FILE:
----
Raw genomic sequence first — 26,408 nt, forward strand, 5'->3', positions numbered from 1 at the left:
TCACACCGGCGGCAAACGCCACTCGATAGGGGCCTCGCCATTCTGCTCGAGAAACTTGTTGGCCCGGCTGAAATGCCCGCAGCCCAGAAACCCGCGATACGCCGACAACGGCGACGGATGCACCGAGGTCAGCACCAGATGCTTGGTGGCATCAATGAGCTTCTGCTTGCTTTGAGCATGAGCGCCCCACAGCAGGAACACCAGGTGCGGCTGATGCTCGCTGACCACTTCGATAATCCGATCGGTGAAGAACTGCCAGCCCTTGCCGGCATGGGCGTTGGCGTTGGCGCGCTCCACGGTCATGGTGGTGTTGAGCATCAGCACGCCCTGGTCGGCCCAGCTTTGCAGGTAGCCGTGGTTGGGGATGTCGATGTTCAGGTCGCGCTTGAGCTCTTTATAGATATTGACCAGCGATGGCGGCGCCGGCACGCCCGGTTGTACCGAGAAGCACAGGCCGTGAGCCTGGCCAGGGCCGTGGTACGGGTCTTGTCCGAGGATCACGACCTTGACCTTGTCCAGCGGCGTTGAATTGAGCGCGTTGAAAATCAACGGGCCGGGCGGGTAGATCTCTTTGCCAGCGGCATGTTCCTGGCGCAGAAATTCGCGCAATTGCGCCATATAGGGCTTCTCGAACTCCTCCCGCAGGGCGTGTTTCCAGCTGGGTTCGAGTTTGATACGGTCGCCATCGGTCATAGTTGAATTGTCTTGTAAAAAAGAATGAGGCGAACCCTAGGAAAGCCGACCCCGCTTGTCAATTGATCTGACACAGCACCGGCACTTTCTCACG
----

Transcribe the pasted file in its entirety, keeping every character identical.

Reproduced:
Raw genomic sequence first — 26,408 nt, forward strand, 5'->3', positions numbered from 1 at the left:
TCACACCGGCGGCAAACGCCACTCGATAGGGGCCTCGCCATTCTGCTCGAGAAACTTGTTGGCCCGGCTGAAATGCCCGCAGCCCAGAAACCCGCGATACGCCGACAACGGCGACGGATGCACCGAGGTCAGCACCAGATGCTTGGTGGCATCAATGAGCTTCTGCTTGCTTTGAGCATGAGCGCCCCACAGCAGGAACACCAGGTGCGGCTGATGCTCGCTGACCACTTCGATAATCCGATCGGTGAAGAACTGCCAGCCCTTGCCGGCATGGGCGTTGGCGTTGGCGCGCTCCACGGTCATGGTGGTGTTGAGCATCAGCACGCCCTGGTCGGCCCAGCTTTGCAGGTAGCCGTGGTTGGGGATGTCGATGTTCAGGTCGCGCTTGAGCTCTTTATAGATATTGACCAGCGATGGCGGCGCCGGCACGCCCGGTTGTACCGAGAAGCACAGGCCGTGAGCCTGGCCAGGGCCGTGGTACGGGTCTTGTCCGAGGATCACGACCTTGACCTTGTCCAGCGGCGTTGAATTGAGCGCGTTGAAAATCAACGGGCCGGGCGGGTAGATCTCTTTGCCAGCGGCATGTTCCTGGCGCAGAAATTCGCGCAATTGCGCCATATAGGGCTTCTCGAACTCCTCCCGCAGGGCGTGTTTCCAGCTGGGTTCGAGTTTGATACGGTCGCCATCGGTCATAGTTGAATTGTCTTGTAAAAAAGAATGAGGCGAACCCTAGGAAAGCCGACCCCGCTTGTCAATTGATCTGACACAGCACCGGCACTTTCTCACG